Paul Revere was also confronted by the British at a checkpoint, and he did tell them that he and his fellow couriers had warned the countryside that they were on march ... and there would be a healthy contingent of Minuteman soldiers to greet them when they got to their destinations. But like everything else in life, context is key. He certainly didn't set out to do that. That would have almost made him a traitor.

By the time the "Midnight Ride of Paul Revere" was over, there were many, many colonists "sounding the alarm to every Middlesex Village and Farm," which -- basically -- consisted of what is now Cambridge, Somerville, Medford and Arlington. And we all know what happened after that.

I guess what I object to is Palin's hints that Paul Revere's ride was some sort of lesson about the sanctity of weapons. In the context of the times, maybe it was. But that was a much different era, and the purpose for having weapons was much different too.

If anyone's ever seen "Assume the Position" with Robert Wohl, he said one thing about the American Revolution that -- sarcastic or not -- kind of rings true. He said the movement was led by "rich, white men who didn't want to pay taxes." There are still plenty of them around.

One of the frustrating things about U.S. history is that what we learn in grammar school (and even high school) is a purified version of what really happened. And it does make you wonder how our times are going to be portrayed 300 years down the road.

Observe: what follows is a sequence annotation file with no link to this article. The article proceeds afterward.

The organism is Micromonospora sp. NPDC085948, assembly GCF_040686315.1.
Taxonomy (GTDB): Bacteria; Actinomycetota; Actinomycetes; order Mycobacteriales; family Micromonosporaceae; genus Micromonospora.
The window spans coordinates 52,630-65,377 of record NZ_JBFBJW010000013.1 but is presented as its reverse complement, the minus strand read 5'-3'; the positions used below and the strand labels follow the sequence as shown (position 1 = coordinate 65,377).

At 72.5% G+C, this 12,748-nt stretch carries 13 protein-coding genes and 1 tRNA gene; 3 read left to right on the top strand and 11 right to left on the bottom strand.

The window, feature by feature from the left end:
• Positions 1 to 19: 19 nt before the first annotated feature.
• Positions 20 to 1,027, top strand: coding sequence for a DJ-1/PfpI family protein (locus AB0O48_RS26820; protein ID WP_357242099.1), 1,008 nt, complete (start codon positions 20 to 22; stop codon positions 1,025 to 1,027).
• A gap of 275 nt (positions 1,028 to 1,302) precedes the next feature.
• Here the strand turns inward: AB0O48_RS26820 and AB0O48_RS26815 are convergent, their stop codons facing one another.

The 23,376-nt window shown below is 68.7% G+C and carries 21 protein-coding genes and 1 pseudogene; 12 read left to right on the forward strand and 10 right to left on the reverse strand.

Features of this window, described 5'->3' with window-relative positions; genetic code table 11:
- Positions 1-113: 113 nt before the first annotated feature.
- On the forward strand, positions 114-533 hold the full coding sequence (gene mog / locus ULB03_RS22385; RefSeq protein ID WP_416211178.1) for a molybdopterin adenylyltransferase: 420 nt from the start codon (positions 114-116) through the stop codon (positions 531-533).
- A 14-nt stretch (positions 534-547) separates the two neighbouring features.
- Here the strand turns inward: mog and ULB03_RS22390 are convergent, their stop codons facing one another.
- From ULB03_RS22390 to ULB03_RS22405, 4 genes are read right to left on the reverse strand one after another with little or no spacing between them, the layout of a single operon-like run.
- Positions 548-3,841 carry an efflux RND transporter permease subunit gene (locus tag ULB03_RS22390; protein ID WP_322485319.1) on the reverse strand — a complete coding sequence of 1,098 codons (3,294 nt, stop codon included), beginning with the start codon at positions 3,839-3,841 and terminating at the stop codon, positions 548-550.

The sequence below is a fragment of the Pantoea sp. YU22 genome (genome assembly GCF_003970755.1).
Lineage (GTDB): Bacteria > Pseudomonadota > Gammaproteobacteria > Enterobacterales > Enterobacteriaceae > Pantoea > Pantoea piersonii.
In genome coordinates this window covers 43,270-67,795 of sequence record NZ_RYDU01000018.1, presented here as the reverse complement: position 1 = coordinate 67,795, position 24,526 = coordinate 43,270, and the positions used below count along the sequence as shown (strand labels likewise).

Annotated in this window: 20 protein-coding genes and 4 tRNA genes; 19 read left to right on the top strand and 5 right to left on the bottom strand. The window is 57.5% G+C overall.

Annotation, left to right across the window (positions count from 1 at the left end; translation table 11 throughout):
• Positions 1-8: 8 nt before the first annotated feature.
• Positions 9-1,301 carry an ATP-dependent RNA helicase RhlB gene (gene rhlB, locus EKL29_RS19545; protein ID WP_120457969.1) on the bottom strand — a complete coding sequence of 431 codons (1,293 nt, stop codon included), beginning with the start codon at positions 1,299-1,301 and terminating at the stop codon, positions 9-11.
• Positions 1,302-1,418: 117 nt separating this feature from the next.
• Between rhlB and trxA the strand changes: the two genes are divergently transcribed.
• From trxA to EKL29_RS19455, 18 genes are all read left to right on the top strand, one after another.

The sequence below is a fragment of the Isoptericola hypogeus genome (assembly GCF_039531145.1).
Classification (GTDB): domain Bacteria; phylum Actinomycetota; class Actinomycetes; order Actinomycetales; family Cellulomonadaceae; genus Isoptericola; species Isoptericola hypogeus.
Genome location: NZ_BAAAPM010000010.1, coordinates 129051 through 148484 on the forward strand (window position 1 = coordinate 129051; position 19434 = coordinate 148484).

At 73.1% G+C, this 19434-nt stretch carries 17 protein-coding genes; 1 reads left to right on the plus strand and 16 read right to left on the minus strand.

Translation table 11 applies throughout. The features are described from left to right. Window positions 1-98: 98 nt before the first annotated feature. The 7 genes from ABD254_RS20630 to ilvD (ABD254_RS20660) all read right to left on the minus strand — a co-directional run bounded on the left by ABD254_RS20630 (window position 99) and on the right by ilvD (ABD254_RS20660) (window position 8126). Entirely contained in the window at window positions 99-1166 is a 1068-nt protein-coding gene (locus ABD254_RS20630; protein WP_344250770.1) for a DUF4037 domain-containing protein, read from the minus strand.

The reality is that revolutions don't just happened. They evolve over a period of years ... sometimes decades. It took an incredibly long time for the seeds for the American Revolution to sprout. The issues that exploded in 1775 were born 12 years earlier, at the conclusion of the French-Indian war, when the British upped the tax ante (as well pass enacting other measures), citing the high costs of keeping the American colonies in the empire.

There were several boiling points ... the two most notable being the Boston Massacre (1770) and the Boston Tea Part (1773). There were many other smaller fires that erupted before shots were fired in Lexington and Concord (and that's Concord Massachusetts, lest any congresswomen from Minnesota gets confused).

As a footnote to all of this, Henry Wadsworth Longfellow's "Midnight Ride of Paul Revere" was published in the Atlantic Monthly in 1861, just as South Carolina was about to secede. Longfellow was an avowed abolitionist, and the poem was undertaken as a means to rally Northerners to the cause of saving the union. He cited Paul Revere (some historians note, cynically, that it's easier to rhyme words with "Revere" than it is some of the others who also participated in the ride) as a courageous man ... and said that history favored such action.

It is not entirely accurate, both in small details in in the bigger picture. For example, Revere did not receive the lantern signals from the Old North Church. It was he who devised them.

He did not row himself across the Charles ... he was rowed.

It wasn't just Paul Revere who rode through the countryside. It was a series of men, some of whom have not survived history, and it was part of an elaborate warning system devised to alert colonists in a hurry that the British regulars were on the march.

No matter. As Wohl said in "Assume the Position," "when the legend becomes fact, print the legend."

That in itself is a line from "The Man Who Shot Liberty Valance." And it means if a legend has taken hold, it's useless to fight it with facts. The legend is what endures.